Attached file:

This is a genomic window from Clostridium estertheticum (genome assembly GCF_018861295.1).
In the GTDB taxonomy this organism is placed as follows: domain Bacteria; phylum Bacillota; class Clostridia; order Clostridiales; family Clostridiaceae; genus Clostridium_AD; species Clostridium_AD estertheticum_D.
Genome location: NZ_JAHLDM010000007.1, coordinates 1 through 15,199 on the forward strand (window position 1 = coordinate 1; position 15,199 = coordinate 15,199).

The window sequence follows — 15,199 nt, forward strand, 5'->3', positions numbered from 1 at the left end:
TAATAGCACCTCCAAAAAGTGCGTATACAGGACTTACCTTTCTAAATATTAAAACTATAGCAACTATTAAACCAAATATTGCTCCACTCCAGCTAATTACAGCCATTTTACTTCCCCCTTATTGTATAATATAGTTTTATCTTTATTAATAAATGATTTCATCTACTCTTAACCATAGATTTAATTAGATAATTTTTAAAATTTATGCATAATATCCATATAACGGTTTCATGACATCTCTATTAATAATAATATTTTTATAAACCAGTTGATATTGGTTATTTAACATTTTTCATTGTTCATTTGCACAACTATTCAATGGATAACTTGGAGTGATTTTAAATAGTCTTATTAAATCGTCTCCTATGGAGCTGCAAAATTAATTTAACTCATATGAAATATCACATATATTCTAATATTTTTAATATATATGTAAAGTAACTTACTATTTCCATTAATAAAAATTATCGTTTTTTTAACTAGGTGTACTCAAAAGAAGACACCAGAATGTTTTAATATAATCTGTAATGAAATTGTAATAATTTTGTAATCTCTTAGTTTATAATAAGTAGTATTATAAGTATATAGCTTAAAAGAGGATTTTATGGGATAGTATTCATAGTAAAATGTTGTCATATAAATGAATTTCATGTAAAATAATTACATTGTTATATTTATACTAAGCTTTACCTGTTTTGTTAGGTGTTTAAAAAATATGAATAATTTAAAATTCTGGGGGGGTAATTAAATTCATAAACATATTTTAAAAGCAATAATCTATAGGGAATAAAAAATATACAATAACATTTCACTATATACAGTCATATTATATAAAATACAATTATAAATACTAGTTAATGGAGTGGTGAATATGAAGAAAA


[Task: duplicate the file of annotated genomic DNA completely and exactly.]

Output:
This is a genomic window from Clostridium estertheticum (genome assembly GCF_018861295.1).
In the GTDB taxonomy this organism is placed as follows: domain Bacteria; phylum Bacillota; class Clostridia; order Clostridiales; family Clostridiaceae; genus Clostridium_AD; species Clostridium_AD estertheticum_D.
Genome location: NZ_JAHLDM010000007.1, coordinates 1 through 15,199 on the forward strand (window position 1 = coordinate 1; position 15,199 = coordinate 15,199).

The window sequence follows — 15,199 nt, forward strand, 5'->3', positions numbered from 1 at the left end:
TAATAGCACCTCCAAAAAGTGCGTATACAGGACTTACCTTTCTAAATATTAAAACTATAGCAACTATTAAACCAAATATTGCTCCACTCCAGCTAATTACAGCCATTTTACTTCCCCCTTATTGTATAATATAGTTTTATCTTTATTAATAAATGATTTCATCTACTCTTAACCATAGATTTAATTAGATAATTTTTAAAATTTATGCATAATATCCATATAACGGTTTCATGACATCTCTATTAATAATAATATTTTTATAAACCAGTTGATATTGGTTATTTAACATTTTTCATTGTTCATTTGCACAACTATTCAATGGATAACTTGGAGTGATTTTAAATAGTCTTATTAAATCGTCTCCTATGGAGCTGCAAAATTAATTTAACTCATATGAAATATCACATATATTCTAATATTTTTAATATATATGTAAAGTAACTTACTATTTCCATTAATAAAAATTATCGTTTTTTTAACTAGGTGTACTCAAAAGAAGACACCAGAATGTTTTAATATAATCTGTAATGAAATTGTAATAATTTTGTAATCTCTTAGTTTATAATAAGTAGTATTATAAGTATATAGCTTAAAAGAGGATTTTATGGGATAGTATTCATAGTAAAATGTTGTCATATAAATGAATTTCATGTAAAATAATTACATTGTTATATTTATACTAAGCTTTACCTGTTTTGTTAGGTGTTTAAAAAATATGAATAATTTAAAATTCTGGGGGGGTAATTAAATTCATAAACATATTTTAAAAGCAATAATCTATAGGGAATAAAAAATATACAATAACATTTCACTATATACAGTCATATTATATAAAATACAATTATAAATACTAGTTAATGGAGTGGTGAATATGAAGAAAA